Last summer though, the International Olympic Committee (IOC) added Ski Mountaineering to its program for the 2026 Milano-Cortina Winter Games, which started to turn a few eyes towards who might be the first Skimo star to find themselves in the NBC prime-time slot reserved four years down the line.

So, what stretch of the United States is home to those that are quietly, surely, plodding their way up and down mountain passes in preparation for the Olympics in 2026? Bozeman to Missoula, Anchorage to Fairbanks, maybe Durango to Aspen?

Turns out, they’re more likely running the 700ft-850 ft of elevation between Eau Claire, Wisconsin and Duluth, Minnesota.

Somewhere up there, near-ish to where a little rise on US-53 gives way to views of Lake Superior, Cam Smith responds to my email.

The Athlete Leading the Way

Cam Smith is at his family’s cabin in Gordon, Wisconsin. Like many who find retreat Up North in Wisconsin, he is from Illinois. Rockford, to be exact. A town that’s probably best known for being the next stop on I-90 West of Chicago, and for wearing a kind of flat, banal vision of American life on its sleeve with pride. Last winter, while skiing in Crested Butte, Colorado, Cam and I were talking over our shared Midwestern roots when he stopped mid-stride to declare his hometown’s motto to me: “Rockford doesn’t suck, you do!”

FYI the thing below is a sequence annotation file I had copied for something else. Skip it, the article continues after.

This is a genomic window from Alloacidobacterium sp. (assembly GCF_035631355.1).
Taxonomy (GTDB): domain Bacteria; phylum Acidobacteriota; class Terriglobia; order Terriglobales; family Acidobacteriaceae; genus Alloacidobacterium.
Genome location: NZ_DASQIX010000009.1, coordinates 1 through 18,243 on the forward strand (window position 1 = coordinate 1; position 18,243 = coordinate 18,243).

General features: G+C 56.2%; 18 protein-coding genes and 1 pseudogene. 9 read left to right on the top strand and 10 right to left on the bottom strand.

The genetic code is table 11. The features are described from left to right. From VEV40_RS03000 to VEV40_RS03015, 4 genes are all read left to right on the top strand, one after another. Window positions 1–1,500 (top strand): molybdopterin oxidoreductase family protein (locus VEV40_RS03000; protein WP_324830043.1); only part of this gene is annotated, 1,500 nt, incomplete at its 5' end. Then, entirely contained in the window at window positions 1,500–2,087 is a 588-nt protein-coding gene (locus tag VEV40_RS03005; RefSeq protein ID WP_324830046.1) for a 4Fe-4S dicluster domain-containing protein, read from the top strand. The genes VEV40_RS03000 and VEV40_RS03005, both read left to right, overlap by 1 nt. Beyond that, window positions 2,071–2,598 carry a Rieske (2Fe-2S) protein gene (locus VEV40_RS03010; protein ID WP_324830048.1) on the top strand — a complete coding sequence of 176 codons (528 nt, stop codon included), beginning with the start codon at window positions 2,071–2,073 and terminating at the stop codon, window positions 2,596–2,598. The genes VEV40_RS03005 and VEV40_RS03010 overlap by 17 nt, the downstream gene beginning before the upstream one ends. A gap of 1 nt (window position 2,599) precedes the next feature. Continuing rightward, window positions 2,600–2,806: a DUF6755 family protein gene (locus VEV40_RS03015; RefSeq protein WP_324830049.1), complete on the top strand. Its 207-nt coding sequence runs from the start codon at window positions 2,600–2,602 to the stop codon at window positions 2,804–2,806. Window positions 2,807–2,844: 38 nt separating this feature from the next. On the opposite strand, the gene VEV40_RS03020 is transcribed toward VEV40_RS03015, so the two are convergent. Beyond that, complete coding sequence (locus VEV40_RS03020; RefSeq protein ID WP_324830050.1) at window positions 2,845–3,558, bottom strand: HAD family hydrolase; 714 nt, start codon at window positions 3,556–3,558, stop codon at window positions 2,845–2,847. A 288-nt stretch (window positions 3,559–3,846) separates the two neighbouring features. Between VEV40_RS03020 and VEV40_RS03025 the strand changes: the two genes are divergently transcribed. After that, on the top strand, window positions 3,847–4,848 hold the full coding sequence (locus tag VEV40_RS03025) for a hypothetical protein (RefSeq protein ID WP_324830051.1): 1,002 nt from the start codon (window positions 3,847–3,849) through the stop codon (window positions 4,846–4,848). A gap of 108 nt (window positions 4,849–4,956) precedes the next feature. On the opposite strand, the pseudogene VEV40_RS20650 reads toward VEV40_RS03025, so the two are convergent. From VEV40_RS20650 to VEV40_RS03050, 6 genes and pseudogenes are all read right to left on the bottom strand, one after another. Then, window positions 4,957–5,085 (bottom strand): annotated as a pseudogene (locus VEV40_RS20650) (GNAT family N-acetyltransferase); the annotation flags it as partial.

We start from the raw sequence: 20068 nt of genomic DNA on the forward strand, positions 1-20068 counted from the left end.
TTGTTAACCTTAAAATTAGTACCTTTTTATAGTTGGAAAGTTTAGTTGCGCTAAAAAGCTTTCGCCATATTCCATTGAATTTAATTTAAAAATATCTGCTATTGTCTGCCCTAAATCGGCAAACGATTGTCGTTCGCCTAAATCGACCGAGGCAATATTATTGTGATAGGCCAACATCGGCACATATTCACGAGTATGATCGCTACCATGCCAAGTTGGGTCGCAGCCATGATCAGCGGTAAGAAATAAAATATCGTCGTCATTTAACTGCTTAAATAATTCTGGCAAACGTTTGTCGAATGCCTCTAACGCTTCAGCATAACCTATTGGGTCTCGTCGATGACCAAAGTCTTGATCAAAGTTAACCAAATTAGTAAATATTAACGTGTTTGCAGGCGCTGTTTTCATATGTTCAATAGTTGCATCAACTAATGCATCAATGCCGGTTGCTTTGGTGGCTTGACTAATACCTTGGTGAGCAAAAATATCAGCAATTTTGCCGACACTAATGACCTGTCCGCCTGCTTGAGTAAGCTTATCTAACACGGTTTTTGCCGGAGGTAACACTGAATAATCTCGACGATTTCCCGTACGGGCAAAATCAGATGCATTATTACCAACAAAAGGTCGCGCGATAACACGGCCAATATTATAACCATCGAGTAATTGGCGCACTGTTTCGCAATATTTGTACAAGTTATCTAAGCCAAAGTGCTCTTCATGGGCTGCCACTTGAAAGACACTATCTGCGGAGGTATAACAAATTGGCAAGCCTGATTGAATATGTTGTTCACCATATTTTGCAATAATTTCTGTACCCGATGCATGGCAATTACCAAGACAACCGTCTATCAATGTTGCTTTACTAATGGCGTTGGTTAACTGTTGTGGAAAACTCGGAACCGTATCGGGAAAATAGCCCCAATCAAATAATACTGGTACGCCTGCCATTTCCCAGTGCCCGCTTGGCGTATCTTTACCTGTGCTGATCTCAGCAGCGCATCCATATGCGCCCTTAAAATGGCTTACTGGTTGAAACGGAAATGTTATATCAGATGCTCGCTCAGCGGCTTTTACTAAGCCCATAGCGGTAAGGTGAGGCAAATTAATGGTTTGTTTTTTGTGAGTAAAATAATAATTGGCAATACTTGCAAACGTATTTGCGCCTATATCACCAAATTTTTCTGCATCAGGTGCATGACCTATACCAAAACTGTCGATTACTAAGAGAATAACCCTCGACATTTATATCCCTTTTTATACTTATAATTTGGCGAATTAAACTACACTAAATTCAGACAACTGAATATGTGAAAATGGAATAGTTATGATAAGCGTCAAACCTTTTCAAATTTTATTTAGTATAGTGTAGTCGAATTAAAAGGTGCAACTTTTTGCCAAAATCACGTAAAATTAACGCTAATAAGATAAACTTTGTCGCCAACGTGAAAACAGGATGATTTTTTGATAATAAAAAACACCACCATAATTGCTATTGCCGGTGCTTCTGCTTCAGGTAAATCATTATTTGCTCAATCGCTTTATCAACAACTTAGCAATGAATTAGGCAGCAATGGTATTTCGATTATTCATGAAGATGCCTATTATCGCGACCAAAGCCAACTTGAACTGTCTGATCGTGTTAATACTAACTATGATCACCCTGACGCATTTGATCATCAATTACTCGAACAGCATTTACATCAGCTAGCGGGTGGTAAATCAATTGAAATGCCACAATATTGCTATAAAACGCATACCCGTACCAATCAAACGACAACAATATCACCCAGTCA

That scene in Crested Butte, for all intents and purposes, is where I was introduced to Cam, and by extension, the world of Skimo too. At that juncture in December 2021, he was eyeing up the International Ski Mountaineering Federation’s (IMSF) upcoming World Cup, to be held in Andorra in January. But it wasn’t until after I saw him perform a one-man monologue about the importance of pushing through the finish-line – complete with skis, poles, and jackets strewn around as props – that I got a glimpse into his place as a rising star in the Skimo world.